Exercise: Squaring Up
The principle is simple – you simply draw squares over the photo or drawing… mark proportionately larger squares on your working surface… Then transfer everything that appears on a small square onto a larger one, paying careful attention to the relationships of the objects to the intersecting lines…
Once the drawing is in place, begin the painting… Your drawing is there as a guide, not a tablet of stone, so let the painting develop with reference to your original idea.
I decided to use a photograph that I took some years ago in Polperro, Cornwall. I initially marked a border round to establish where I wanted the composition focus. I found the numbering of the squares very useful to plan the placement of the main shapes. This technique actually kept me from being too detailed in the drawing. Once the main elements were drawn in, I added paint loosely and tried to stick to shapes and tones initially. Just before I finished the first session, I decided to scrub over the paint with a damp brush, which, as it was acrylic, was mostly dry but what wet paint there was, softened and blurred. I did this to ensure I didn’t become too tight in the painting. I am hoping that by doing this I will keep the painting loose in the next session.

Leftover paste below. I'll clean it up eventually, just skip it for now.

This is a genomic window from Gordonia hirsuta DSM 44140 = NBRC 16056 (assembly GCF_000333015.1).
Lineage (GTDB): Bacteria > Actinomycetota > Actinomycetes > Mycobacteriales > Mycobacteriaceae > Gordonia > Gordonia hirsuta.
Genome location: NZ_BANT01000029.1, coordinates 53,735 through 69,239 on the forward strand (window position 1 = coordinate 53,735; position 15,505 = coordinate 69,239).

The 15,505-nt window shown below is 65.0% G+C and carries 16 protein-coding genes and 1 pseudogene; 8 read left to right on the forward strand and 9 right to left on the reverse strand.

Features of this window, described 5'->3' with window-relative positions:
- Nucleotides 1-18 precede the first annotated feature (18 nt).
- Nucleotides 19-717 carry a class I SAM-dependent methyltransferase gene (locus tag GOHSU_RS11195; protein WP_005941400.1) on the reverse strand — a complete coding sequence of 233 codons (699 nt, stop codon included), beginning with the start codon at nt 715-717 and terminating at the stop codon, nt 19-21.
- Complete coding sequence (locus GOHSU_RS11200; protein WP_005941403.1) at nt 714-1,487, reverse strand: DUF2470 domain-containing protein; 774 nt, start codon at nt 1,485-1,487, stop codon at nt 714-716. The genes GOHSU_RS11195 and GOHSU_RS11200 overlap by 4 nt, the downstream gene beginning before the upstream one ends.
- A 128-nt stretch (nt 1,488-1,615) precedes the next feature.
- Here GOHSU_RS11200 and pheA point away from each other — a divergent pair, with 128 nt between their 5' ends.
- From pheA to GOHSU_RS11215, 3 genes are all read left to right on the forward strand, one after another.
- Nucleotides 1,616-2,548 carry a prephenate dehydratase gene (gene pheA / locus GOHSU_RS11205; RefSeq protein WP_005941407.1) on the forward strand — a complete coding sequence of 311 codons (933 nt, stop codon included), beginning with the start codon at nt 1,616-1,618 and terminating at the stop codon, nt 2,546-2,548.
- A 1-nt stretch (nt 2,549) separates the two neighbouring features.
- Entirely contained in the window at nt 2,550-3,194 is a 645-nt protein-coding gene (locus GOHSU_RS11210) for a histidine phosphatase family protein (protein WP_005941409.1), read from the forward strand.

Continued with the painting, using the reference photo to assist with shapes and tones.
Trying desperately not to get bogged down in detail, I worked in darks to bring out shapes of the boats and general tonal painting of the buildings. Nearing completion I took the painting away from the photo and reassessed the overall effect. Detail had crept in particularly with the buildings’ windows, taking these down in prominence, darkening the front of the buildings themselves and lightening the roofs to indicate the sunlight brought it all together more successfully. I am still disappointed at the lack of painterly brush-strokes but came to the conclusion that I had spent more than enough time on this. The main objective was the rescaling using the squaring up technique, which itself was successful.